Anger in the Little Things
Having difficulty regulating emotions? Do you or your child have anger outbursts over little things?
Anger outbursts are a common occurrence in children and adults with ADHD, depression, anxiety, and oppositional defiant disorder. Being easily annoyed, sad, or stressed can cause a short, explosive temper. Having a short fuse isn’t just due to irritability or genetics. There are structural reasons in the brain why managing emotions is so hard.
However, anyone can learn to manage anger in a healthy way. According to Healthline, there are a number of treatments and strategies to reduce anger:
- Self-Regulation Training– concrete strategies to manage anger constructively
- Avoid or remove yourself from situations that cause anger
- Set clear boundaries so you prevent conflict
- Think about how you can change a frustrating situation in advance
- Change the way you look at upsetting situations
- Plan and organize yourself to prevent frustration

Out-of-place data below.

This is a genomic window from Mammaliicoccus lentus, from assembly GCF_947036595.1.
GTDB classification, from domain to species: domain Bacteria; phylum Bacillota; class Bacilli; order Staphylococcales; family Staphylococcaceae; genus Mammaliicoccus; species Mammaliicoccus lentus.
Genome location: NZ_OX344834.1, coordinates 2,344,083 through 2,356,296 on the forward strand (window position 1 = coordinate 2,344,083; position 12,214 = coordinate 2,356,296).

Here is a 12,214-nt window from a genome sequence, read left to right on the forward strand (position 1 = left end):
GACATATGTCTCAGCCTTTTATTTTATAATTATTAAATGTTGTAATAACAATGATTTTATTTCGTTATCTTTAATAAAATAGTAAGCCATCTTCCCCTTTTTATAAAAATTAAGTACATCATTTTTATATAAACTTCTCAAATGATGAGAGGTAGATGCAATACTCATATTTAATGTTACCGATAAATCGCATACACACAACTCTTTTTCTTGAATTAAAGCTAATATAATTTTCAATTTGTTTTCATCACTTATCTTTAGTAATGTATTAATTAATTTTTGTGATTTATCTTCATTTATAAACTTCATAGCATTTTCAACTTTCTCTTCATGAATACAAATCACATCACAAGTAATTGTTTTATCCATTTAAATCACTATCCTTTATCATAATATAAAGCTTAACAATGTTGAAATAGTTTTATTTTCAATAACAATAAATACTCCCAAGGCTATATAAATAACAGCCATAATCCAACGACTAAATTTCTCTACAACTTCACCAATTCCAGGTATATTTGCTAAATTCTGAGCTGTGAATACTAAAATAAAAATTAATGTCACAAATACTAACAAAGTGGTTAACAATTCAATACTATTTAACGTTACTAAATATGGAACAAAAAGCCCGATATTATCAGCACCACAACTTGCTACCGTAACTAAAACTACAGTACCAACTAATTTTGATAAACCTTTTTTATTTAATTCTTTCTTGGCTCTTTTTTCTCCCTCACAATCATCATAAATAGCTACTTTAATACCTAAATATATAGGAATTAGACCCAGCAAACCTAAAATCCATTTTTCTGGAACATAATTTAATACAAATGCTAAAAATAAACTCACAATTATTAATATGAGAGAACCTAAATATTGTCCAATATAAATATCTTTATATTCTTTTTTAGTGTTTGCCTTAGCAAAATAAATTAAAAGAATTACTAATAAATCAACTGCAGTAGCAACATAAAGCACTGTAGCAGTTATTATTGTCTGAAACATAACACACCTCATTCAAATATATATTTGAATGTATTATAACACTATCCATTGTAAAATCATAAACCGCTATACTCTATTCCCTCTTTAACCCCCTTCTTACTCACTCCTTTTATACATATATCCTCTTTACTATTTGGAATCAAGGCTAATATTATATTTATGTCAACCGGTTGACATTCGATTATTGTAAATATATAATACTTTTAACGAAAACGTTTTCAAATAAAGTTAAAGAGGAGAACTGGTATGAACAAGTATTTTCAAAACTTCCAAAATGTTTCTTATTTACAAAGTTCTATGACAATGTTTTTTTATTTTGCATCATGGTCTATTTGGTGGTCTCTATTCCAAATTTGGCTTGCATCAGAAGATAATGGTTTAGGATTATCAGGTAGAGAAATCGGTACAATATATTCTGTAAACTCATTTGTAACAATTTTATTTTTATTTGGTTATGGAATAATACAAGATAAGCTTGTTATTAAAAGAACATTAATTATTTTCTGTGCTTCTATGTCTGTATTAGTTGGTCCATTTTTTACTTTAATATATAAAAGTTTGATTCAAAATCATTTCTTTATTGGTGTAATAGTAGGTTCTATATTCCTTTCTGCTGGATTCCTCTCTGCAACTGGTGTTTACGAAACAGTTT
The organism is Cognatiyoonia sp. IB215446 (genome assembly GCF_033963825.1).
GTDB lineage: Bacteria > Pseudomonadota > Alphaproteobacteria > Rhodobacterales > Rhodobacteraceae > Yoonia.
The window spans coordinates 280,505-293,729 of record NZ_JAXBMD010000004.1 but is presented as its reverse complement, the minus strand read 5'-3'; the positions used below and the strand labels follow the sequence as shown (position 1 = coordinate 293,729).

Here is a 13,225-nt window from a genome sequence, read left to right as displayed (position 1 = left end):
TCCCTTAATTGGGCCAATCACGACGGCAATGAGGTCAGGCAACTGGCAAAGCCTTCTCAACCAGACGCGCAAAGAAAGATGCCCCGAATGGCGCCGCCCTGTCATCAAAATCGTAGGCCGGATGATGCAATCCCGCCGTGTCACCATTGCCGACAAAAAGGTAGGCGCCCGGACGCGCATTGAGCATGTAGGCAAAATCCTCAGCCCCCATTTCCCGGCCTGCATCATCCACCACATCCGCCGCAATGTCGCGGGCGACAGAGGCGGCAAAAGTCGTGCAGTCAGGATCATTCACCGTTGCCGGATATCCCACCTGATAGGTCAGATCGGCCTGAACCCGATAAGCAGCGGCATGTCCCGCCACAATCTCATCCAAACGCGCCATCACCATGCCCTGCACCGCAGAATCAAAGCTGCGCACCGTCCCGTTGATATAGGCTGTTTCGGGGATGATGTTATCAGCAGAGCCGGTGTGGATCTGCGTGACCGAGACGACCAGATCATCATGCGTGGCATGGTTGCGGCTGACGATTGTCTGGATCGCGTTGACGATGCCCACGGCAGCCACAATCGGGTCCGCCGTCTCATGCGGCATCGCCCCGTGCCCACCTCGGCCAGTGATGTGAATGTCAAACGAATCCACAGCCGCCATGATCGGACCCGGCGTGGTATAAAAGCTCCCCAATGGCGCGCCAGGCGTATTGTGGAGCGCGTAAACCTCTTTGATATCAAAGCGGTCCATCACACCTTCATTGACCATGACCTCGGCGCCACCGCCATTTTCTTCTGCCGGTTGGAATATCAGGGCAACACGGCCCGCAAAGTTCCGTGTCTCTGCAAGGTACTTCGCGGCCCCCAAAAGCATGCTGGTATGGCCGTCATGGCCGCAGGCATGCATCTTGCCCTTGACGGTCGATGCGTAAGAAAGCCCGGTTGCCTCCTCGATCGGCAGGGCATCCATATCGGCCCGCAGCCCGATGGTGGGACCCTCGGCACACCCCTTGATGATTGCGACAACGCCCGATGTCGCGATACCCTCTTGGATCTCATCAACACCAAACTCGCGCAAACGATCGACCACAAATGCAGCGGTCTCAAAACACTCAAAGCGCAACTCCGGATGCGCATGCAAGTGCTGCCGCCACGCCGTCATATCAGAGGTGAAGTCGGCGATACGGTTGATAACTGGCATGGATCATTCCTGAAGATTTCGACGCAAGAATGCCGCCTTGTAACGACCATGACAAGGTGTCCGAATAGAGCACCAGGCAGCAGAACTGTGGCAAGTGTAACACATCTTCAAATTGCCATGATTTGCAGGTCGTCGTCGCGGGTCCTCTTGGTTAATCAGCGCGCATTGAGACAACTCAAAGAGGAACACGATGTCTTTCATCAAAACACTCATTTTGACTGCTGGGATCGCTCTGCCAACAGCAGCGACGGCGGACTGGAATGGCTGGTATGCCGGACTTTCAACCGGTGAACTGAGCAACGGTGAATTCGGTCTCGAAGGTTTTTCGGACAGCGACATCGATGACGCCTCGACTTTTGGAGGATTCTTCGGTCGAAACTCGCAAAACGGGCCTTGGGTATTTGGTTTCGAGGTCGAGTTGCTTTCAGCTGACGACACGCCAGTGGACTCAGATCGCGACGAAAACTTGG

- Develop new responses to anger
2. Cognitive Behavioral Therapy– a psychotherapy approach based on identifying and changing unproductive thinking patterns.
- Monitor your level of anger
- Employ relaxation techniques
- Reframe thoughts that lead to emotional excess
- Use social skills to solve problems in ways that are appropriate to the situation
3. Child-Centered Play Therapy– Use of play as a way to connect with the child and help them to process feelings and inner experiences
4. Parenting Training– Use of supportive methods that are positive and effective in reducing tantrums, regulating ups and downs, improving compliance, and lowering parent stress
5. Mindfulness Meditation– helps improve the ability to regulate emotion; often combined with medication and therapy
6. Exercise– helps to release anger safely, improves attention, reduces impulsivity, improves mood and thinking abilities, and social behavior
7. Medication (lowers irritability)
The bottom line is that getting angry is part of the human experience. ADHD can make anger more intense, and it can impair your ability to respond to angry feelings in healthy ways.
Medication and psychotherapy can help you or your child manage anger more effectively. Self-regulation and parenting training can help you build a healthy toolkit for responding to anger constructively. Meditation and exercise can reduce symptoms, too.
If anger is interfering in your or your child’s relationships with others, ability to function, or is affecting self-esteem, contact me at SHCS.